British gov't failed to examine possible Russian interference, report says

Don Jacobson
Brexit supporters celebrate plans to leave the European Union during a gathering in Parliament Square in London, Britain, on December 31, 2019. File Photo by Hugo Philpott/UPI
Brexit supporters celebrate plans to leave the European Union during a gathering in Parliament Square in London, Britain, on December 31, 2019. File Photo by Hugo Philpott/UPI | License Photo

July 21 (UPI) -- A long-awaited British intelligence report released Tuesday concludes the government did little to address threats posed by Russian interference to the 2014 Scotland independence referendum and the Brexit vote two years later.

Members of Parliament's Intelligence and Security Committee concluded in the 55-page report that although evidence showed Russia has targeted Britain's democratic processes, the government and its intelligence agencies neglected election security -- like a "hot potato" -- and did little to investigate.


"The U.K. is clearly a target for Russia's disinformation campaigns and political influence operations and must therefore equip itself to counter such efforts," the report states, adding that intelligence services "do not view themselves as holding primary responsibility" to protect Britain's democratic processes from hostile foreign interference.

Instead, the report said the issue of defending Britain's elections "has appeared to be something of a 'hot potato', with no one organization recognizing itself as having an overall lead."

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The committee said intelligence services did not take the threats seriously until Russian hackers were caught stealing documents from the U.S. Democratic National Committee in 2016 and meddling in the presidential election, in an effort to elect then-Republican nominee Donald Trump.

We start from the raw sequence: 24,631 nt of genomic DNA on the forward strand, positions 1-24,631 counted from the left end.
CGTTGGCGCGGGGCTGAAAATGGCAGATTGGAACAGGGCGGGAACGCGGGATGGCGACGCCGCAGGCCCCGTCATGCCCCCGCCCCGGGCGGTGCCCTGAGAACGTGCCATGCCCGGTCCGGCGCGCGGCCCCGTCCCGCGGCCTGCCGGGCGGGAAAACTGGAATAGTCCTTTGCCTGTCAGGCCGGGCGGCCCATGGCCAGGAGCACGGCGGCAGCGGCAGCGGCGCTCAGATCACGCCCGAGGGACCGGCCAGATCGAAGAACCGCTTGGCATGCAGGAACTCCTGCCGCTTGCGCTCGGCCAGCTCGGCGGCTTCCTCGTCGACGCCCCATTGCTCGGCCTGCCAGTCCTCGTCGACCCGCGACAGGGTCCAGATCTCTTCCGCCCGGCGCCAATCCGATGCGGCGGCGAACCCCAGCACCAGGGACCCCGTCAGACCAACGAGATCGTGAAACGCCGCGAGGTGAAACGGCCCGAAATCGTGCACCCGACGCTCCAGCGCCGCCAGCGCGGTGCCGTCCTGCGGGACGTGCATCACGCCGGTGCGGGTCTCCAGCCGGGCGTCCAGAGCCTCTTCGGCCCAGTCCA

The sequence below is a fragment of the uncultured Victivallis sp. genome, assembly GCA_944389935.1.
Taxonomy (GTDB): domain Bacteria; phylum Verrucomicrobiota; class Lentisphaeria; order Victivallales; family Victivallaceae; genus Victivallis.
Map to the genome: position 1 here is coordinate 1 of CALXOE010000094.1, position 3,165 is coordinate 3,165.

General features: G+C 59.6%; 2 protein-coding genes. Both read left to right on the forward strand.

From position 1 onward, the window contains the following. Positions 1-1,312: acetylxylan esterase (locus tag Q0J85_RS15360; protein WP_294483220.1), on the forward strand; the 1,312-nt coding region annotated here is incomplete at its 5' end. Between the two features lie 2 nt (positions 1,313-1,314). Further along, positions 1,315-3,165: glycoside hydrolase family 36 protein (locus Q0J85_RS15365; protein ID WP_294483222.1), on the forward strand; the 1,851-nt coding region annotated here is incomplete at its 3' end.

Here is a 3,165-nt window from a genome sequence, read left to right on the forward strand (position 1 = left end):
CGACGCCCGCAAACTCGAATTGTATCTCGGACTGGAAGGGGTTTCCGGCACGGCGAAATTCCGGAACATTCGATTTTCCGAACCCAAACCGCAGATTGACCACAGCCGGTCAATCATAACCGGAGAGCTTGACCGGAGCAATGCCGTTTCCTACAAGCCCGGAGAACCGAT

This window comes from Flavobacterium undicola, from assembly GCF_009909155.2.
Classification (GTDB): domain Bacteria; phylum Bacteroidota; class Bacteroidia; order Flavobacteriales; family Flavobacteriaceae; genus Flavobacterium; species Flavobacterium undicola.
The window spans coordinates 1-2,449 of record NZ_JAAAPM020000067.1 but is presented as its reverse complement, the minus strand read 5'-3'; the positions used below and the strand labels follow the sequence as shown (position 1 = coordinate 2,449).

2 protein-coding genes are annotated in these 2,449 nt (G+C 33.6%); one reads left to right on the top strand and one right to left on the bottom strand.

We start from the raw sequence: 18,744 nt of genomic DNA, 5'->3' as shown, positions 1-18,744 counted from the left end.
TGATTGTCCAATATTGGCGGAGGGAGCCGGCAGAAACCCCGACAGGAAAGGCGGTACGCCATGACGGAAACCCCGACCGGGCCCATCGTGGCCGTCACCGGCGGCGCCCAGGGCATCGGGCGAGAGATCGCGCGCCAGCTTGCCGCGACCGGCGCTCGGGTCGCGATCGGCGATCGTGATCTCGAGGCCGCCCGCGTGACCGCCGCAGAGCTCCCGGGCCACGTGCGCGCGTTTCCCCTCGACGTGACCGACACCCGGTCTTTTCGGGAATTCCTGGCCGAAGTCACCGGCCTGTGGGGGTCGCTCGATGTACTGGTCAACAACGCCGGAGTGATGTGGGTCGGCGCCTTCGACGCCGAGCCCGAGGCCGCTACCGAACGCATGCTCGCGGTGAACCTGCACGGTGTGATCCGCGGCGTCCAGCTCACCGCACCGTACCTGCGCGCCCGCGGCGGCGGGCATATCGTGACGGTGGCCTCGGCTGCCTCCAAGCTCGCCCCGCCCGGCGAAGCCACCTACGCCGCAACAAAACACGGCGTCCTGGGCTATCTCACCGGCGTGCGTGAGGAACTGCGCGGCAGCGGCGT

The report calls the U.S. electoral interference a "game-changer" and said the British government "belatedly realized the level of threat which Russia could pose" to democratic processes.

The long-delayed report was completed last October, but Prime Minister Boris Johnson refused to release it before the general election two months later, citing security issues.

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Intelligence and Security Committee member Kevan Jones on Tuesday criticized Johnson for not signing off on the report sooner, and member Stuart Hosie added that the investigators couldn't determine the extent of Russia's possible interference in the Brexit campaign.

No one in the British government wanted to touch the issue with a "10-foot pole" because "they did not want to know" the extent of the meddling, Hosie told reporters.

The report calls for a new investigation into Russia's role in the Brexit referendum, but Johnson responded with skepticism Tuesday.

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"We have seen no evidence of successful interference in the EU referendum," Johnson's government answered in a 20-page response. "A retrospective assessment of the EU referendum is not necessary."

"We've been clear that Russia must desist from its attacks on the U.K. & our allies," British Foreign Secretary Dominic Raab added in a tweet. "We will be resolute in defending our country, our democracy & our values from such hostile state activity."

Lisa Nandy, Labor Party shadow foreign minister, tweeted the report makes clear that the government "underestimated" the Russian threat and added that it's "imperative" to learn from the "mistakes that have been made."

"It is extraordinary that the prime minister ... took the political decision last October ahead of the general election to block the publication of this important report that systematically goes through the threat Russia poses to the U.K.'s national security."

Last week, British cybersecurity experts said Russian hackers have also recently attempted to steal critical data on potential COVID-19 vaccines in the United States, Britain and Canada.

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